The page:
It’s the New Year and everywhere you look, Facebook, TV commercials, the cover of Cosmo, you can’t escape the numerous “New Year, New You” messages.
It’s as if your “Old You” is lacking in pretty much every life goal and personality department imaginable.
Nutritional “cleansing” programs are beginning, weight loss challenges are ramping up, and gyms see an all time high in attendance. For at least the first 2 weeks of the year.
The top Resolutions typically deal with what you put in your body (eat less sugar; quit drinking; eat healthier; quit smoking), your bodily output (workout…hard), and something or other to do with your money (spend less, save more).
All good things, to be sure! Who doesn’t want to look good, feel good, and then have the cash to strut the bikini body around a pool at some lush Cancun resort? I know I’d be pretty down with that!
There’s a very real struggle where changes and new rhythms are concerned. The plate is full, the clock is ticking, and goals need to be checked off.
You start the year off with some lofty goals and grand intentions but then lose momentum and fall into old patterns.
It can be a devil of a time trying to break out of those old rhythms.
Despite your best intentions, why is it so tough to make changes with real sticking power?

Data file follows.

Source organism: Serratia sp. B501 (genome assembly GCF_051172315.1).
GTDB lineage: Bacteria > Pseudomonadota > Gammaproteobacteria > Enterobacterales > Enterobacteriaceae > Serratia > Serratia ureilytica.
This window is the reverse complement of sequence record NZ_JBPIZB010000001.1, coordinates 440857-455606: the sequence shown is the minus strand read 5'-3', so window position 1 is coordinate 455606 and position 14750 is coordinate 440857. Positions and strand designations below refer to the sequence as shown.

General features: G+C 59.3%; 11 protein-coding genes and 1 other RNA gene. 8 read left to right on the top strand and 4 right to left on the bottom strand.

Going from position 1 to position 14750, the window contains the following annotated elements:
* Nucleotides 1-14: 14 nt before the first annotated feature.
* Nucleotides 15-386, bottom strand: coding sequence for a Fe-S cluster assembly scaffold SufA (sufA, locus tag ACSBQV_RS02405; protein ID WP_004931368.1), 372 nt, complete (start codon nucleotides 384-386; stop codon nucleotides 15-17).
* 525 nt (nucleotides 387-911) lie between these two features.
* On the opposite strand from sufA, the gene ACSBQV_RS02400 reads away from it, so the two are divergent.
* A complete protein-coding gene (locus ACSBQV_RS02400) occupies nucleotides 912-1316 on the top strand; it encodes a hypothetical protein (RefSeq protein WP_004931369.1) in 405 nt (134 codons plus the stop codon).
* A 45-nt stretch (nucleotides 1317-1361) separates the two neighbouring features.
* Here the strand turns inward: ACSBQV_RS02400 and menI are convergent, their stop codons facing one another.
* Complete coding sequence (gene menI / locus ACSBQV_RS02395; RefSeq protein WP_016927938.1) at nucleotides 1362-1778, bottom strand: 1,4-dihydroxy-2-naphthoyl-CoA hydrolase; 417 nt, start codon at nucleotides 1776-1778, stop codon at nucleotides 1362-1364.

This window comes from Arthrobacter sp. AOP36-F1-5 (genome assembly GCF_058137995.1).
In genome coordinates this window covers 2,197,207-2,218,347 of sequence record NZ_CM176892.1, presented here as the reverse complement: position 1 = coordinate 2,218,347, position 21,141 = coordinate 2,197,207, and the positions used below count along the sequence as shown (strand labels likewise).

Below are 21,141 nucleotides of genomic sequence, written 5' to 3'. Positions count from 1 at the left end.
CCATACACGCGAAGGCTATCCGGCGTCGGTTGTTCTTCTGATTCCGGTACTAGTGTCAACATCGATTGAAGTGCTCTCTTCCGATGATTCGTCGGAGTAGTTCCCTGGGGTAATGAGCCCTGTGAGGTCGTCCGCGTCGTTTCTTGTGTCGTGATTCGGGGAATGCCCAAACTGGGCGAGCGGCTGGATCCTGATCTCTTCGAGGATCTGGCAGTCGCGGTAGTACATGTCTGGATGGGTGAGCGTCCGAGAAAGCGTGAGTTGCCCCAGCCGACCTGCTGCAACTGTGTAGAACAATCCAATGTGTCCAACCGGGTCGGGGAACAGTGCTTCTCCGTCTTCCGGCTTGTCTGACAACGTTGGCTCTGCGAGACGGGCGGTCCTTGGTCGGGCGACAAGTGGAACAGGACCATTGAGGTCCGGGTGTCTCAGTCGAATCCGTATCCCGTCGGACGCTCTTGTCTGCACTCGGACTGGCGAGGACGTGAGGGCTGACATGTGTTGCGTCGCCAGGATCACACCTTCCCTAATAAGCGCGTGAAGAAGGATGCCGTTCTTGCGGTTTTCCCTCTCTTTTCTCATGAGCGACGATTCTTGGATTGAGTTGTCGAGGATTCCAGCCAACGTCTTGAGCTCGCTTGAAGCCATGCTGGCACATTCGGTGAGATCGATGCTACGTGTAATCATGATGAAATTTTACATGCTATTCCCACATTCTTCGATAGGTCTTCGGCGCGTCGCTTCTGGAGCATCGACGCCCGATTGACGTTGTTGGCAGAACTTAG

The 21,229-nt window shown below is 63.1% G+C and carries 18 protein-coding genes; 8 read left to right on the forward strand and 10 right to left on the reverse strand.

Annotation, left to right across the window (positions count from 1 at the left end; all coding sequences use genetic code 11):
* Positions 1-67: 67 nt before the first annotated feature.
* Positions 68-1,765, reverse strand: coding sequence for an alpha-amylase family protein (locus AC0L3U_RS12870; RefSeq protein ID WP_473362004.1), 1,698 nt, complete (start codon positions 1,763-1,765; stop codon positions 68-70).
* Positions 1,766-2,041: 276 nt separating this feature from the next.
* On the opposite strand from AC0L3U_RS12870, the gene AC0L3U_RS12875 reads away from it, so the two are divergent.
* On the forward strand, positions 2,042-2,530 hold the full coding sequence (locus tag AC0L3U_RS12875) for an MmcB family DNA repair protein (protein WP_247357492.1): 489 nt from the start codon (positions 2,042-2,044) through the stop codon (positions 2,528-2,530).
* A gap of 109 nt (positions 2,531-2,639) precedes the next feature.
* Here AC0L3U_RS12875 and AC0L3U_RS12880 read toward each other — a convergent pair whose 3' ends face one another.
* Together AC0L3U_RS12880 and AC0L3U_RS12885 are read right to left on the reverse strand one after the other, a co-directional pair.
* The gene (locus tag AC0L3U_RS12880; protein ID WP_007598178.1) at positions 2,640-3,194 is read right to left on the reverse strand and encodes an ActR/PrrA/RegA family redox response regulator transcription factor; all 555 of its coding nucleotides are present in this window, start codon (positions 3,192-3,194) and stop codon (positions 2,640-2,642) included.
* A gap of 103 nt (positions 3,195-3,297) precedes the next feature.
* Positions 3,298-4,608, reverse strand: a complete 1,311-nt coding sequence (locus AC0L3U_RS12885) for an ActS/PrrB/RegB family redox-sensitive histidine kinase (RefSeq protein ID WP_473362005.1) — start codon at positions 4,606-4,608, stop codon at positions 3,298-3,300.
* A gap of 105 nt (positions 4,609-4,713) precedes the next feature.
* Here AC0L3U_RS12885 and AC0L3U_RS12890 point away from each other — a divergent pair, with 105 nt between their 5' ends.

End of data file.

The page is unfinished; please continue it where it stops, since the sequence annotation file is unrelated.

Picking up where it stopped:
The Answer: WORTHINESS.
The problem isn’t with a lack of intentions or planning. At the gooey center of it all, deep down in the middle of all of us is the question, “Am I worth it?”
The problem is two-fold: 1) it’s far easier to view ourselves in a negative light versus a positive one, and 2) we heavily count on external criteria to dictate our worth rather than allowing our internal reliance to guide our decisions.
Focusing On Weaknesses Over Strengths
A healthy, positive self-esteem seems hard to come by these days. Do you fear being confident will read to those around you as arrogance, or do you just not know what you’re good at anymore?
Test it out. Grab a piece of paper and fold it in half; on one half list your strengths, the other your weaknesses. Which side fills up faster?